In other words, they were going to have to work harder.

What Jason showed in the TM article, and remember a good writer shows, doesn’t tell, was how hard Erin works at selling homes. (Which I told him. Of course, that is true of all the high-production agents in this town.) She embraced social media, she staged, she showed up when she was dog tired, ergo she sells. I love the vignette of the Preston Hollow house being transformed by her home stagers, hauling out boxes of fake plastic ivy (bet you two hundred it was on the top of the kitchen cabinets) and Erin and her staff moving around patio furniture in her couture, no less.

A few interesting observations I have heard:

-Note that the four major firms mentioned, this prior to any Ellen Terry-Dave Perry-Miller merger news, were Erin & her partner David Nichols, Allie Beth Allman, Dave Perry-Miller and Briggs Freeman —  “like they were the only four companies that exist”.

-Some agents are asking if it is all factual questioning, I guess, Erin’s sales claims. I am sure TM’s fact-checkers did not miss a beat.

-Others say it didn’t really capture Erin’s personality, except for describing her background in fashion retail and at Neimans. (“Oh. So that’s why she likes to dress up.”)

– A few LOVE the way she carefully portrayed herself as a servant of her clients, and takes caution not to fall into the Eleanor Mowery Sheets trap of (A) overspending and (B) believing her own press releases.

– She said she doesn’t have her face on her signs. One agent said, funny, she doesn’t mind them in all those magazine ads.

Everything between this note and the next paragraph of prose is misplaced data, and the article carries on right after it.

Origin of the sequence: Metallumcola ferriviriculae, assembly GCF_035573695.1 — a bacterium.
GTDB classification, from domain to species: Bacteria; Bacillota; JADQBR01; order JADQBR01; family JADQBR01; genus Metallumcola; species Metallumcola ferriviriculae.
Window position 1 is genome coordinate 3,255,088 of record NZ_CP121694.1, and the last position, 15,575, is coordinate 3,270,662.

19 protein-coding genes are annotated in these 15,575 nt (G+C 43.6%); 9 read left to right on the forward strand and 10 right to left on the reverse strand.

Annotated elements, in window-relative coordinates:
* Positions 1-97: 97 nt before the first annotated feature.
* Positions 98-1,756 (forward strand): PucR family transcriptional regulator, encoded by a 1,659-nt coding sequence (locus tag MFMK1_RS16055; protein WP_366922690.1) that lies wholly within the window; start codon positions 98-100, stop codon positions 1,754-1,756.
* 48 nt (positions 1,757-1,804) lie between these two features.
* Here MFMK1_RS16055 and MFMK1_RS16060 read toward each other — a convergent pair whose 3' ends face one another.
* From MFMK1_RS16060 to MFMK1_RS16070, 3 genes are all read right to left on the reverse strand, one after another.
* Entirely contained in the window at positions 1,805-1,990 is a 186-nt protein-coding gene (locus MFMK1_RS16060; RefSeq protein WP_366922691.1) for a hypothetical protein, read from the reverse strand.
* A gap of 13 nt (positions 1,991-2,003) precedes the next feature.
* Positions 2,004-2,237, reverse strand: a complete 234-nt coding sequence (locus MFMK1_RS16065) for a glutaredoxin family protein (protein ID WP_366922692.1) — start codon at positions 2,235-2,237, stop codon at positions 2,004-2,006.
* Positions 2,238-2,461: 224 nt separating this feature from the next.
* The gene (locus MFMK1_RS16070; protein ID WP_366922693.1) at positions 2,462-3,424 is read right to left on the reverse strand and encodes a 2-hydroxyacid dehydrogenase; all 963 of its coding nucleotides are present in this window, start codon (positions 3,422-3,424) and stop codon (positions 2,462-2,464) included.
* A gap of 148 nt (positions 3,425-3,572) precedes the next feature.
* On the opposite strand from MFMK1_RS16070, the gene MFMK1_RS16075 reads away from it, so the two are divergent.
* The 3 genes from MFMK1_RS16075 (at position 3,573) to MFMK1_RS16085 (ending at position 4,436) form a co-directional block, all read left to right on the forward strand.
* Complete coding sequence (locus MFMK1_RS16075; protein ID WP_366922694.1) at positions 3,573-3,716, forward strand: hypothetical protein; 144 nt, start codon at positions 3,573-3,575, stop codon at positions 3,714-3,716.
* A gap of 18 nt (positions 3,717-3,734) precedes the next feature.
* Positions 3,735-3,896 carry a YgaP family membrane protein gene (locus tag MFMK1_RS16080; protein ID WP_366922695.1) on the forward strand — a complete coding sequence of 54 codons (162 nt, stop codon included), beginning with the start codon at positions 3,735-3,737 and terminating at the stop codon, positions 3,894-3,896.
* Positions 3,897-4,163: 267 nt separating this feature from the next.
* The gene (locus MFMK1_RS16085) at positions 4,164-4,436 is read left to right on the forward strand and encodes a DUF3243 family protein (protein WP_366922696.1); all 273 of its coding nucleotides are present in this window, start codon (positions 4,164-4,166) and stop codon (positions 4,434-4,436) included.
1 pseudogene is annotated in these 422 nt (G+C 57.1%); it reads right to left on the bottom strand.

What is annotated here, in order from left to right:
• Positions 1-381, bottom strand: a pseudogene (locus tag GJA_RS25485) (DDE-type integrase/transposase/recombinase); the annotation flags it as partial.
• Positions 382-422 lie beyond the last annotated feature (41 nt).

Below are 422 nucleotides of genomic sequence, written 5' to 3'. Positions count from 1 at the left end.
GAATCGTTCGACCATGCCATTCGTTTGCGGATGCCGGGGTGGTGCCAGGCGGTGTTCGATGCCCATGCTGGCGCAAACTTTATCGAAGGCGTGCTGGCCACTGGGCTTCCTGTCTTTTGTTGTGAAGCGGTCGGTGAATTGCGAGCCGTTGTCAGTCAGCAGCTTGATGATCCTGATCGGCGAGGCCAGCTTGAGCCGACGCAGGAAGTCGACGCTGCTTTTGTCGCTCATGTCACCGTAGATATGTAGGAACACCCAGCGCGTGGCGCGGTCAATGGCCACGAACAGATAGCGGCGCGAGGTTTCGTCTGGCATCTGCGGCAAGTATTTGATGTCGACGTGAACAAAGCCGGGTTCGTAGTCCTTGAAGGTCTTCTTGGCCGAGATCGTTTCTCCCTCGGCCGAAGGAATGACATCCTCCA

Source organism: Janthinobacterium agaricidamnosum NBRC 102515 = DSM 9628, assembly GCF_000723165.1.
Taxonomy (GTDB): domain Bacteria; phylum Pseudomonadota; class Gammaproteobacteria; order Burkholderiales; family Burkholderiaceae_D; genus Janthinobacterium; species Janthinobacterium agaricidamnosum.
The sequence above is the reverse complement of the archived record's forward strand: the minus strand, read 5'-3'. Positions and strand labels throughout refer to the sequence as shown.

– While Erin always looks like she just stepped out of Vogue, which has written about her, she lives fairly modestly even though she drives a white MercedesS-Class. Jeeze, car stature is as vital among agents as the lockbox combo.

– Some agents say Erin really IS a great agent because even Sheeler fell for her selling herself to him. Wouldn’t be the first time.

I think it was a great article. I’m only irked at one thing: he mentioned Erin’s age at the get-go as 62 (Jason, really, that’s why I wouldn’t tell you MY age!) but failed to tell us who does her microderm and what plastic surgeon, if any, she uses. Because I think Erin looks fabulous, more like 38, 40 at the most. So who cares about the number?

Photo caption: Mathews in a home she recently sold at the Creeks at Preston Hollow.
Photograph by Darren Braun

Eight of the top twenty cities on this “life sucks here” list are in California, which makes me sad because I LOVE Cali. But not sure I’d ever buy a home there, even in Pebble Beach, unless I had oodles of high net worth. (And I LOVE San Diego.) So check out this list. Miami and Fort Lauderdale are big no-no’s, high foreclosures, crime, you-name-it. But kind of surprising to see that both the current and former home of President Obama are on the list, my our home town of Chicago and his new town of D.C:

Chicago ranks seventh on the strength of its long commutes (30.7 minutes on average–eighth-worst in the U.S.) and high sales tax (9.75%—tied for the highest). The Windy City also ranks in the bottom quartile on weather, crime, foreclosures and home price trends.

President Obama’s (relatively) new home also makes the cut at No. 16. Washington, D.C., has one of the healthiest economies, but problems abound. Traffic is a nightmare, with commute times averaging 33.4 minutes–only New York is worse. Income tax rates are among the highest in the country and home prices are down 27% over three years.